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    Light-emitting diodes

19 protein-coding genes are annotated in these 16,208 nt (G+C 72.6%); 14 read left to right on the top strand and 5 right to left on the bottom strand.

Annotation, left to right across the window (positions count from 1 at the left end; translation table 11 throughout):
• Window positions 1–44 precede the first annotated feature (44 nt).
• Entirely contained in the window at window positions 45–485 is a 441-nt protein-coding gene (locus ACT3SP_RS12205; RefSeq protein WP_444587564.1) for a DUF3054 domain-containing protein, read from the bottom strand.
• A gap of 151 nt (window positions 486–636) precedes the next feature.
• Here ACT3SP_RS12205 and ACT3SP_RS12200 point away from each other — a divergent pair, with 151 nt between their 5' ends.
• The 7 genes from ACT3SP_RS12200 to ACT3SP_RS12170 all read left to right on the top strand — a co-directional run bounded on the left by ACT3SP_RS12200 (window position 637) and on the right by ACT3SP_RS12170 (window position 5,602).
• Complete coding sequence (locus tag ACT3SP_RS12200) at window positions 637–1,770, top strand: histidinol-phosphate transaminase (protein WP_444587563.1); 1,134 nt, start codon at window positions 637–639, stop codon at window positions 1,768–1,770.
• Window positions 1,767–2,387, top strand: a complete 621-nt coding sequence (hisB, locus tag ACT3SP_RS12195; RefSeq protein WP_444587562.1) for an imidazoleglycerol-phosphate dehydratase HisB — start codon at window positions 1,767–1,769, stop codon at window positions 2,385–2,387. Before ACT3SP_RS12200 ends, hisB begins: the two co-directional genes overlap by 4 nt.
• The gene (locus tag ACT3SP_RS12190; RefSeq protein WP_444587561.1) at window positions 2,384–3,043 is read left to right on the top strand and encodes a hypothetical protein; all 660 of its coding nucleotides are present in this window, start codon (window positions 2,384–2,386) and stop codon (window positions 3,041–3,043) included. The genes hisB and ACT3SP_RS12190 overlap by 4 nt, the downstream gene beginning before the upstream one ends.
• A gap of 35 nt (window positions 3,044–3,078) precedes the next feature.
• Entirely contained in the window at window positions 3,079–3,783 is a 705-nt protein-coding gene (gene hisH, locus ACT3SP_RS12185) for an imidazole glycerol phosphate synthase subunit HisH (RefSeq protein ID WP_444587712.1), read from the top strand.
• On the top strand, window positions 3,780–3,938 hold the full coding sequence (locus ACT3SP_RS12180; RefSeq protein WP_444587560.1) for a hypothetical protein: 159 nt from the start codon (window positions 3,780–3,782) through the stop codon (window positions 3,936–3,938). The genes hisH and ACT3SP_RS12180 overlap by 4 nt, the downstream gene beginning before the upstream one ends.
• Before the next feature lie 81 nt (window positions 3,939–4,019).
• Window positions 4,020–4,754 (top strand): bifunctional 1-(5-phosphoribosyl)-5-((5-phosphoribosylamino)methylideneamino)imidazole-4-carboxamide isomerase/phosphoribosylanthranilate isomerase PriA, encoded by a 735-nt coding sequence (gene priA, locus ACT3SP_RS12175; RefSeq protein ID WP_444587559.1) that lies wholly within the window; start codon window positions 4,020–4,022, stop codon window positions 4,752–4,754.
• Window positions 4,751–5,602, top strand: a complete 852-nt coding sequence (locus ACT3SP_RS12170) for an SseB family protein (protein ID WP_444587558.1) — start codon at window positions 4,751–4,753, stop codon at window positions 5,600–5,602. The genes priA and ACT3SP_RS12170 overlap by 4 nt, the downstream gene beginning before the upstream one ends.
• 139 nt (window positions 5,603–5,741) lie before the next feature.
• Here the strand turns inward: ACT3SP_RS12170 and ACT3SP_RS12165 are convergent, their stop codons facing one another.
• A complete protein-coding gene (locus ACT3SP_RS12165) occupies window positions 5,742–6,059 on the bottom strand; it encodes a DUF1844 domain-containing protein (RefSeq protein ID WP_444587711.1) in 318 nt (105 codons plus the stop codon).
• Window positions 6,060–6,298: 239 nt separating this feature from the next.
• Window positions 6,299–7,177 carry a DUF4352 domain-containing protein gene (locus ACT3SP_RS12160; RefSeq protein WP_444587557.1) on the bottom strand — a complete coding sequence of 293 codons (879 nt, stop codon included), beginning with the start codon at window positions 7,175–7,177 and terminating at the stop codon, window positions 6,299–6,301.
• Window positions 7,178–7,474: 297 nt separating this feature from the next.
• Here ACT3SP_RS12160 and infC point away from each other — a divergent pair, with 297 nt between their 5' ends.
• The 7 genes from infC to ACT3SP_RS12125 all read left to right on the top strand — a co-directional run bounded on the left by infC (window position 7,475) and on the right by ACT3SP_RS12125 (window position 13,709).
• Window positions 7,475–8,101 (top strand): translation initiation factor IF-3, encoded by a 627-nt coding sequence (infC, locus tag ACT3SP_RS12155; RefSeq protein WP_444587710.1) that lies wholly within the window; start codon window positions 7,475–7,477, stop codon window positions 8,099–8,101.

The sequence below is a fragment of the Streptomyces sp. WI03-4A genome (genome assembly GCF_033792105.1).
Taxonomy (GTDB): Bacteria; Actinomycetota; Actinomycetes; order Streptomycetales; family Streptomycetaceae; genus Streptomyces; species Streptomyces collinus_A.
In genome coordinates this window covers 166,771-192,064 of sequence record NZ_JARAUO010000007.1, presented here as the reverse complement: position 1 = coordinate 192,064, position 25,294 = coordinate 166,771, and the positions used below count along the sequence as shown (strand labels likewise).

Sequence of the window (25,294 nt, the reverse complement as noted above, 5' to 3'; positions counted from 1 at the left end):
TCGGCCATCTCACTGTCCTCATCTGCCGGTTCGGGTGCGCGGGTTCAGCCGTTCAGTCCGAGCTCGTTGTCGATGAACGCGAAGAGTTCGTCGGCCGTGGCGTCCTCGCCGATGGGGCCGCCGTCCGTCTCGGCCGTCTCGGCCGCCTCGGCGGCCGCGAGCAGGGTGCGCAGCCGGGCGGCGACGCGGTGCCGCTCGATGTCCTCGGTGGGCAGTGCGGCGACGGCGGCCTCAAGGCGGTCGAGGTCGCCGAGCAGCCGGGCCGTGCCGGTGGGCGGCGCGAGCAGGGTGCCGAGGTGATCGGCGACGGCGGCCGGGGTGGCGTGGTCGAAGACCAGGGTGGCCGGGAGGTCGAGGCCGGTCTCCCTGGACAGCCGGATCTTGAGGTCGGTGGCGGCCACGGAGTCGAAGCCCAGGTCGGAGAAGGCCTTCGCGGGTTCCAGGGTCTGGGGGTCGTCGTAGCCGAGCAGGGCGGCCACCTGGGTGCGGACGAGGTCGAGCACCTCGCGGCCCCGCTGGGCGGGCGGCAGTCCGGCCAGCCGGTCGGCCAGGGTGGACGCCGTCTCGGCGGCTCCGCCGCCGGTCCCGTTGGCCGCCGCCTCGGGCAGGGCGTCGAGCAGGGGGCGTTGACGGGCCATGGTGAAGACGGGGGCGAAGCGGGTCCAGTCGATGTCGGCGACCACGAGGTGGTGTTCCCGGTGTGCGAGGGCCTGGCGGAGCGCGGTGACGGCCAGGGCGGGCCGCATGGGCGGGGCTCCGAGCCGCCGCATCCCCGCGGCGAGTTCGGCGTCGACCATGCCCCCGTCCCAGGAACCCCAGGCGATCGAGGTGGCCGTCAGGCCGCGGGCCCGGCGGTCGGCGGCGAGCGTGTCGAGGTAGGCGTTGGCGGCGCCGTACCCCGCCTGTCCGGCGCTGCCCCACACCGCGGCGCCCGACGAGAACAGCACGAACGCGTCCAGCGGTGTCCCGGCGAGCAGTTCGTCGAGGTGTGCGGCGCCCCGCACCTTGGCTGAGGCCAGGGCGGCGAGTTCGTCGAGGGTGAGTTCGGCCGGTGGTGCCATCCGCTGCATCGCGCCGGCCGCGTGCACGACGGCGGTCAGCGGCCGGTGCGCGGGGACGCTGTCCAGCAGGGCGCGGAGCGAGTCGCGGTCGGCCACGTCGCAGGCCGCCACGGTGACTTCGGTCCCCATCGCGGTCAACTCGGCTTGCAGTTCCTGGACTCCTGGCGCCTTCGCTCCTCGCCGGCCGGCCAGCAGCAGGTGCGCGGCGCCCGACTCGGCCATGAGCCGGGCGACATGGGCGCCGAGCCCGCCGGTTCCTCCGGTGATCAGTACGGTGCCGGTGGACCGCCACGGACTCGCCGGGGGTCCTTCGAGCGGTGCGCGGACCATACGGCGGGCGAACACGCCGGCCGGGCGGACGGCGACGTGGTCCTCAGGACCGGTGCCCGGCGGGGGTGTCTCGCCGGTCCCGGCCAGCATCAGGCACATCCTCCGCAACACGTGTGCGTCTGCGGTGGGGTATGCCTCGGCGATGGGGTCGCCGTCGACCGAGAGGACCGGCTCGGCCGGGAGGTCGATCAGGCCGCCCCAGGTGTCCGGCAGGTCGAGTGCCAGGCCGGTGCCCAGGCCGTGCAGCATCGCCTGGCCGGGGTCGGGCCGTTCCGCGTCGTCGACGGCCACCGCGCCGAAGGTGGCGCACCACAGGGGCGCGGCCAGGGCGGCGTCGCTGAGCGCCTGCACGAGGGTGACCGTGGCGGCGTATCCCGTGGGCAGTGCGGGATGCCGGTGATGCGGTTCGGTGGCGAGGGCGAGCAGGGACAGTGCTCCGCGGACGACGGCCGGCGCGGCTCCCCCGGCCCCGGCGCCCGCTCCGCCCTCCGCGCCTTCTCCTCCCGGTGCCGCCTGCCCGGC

Organic semiconductors are a promising class of materials for the next generation of light emitting diodes (OLED). Our research on electronic excitations in perfectly ordered molecular single crystals, crystalline thin films and even single molecules is completed by studies on disordered molecular donor-acceptor systems based on so-called thermally activated delayed fluorescence (TADF), in which non-emissive triplet states are converted to emissive singlet states. Operational principles of these OLEDs are based on the spin properties of triplet excitons and charge transfer states that are optically or electrically generated and thus can influence the radiative recombination efficiency. In other words, spin is a crucial parameter controlling the physical limits of device quantum efficiency. Therefore, we apply novel electrically and optically based electron spin resonance (ESR) techniques to control the spin state and to study its influence on the device performance in operando. Understanding these fundamental OLED processes is also essential for the practical realization of novel PV device concepts, such as up- and down-conversion (triplet fusion, singlet fission), which may redefine the physical limits for organic optoelectronics and photovoltaics in future.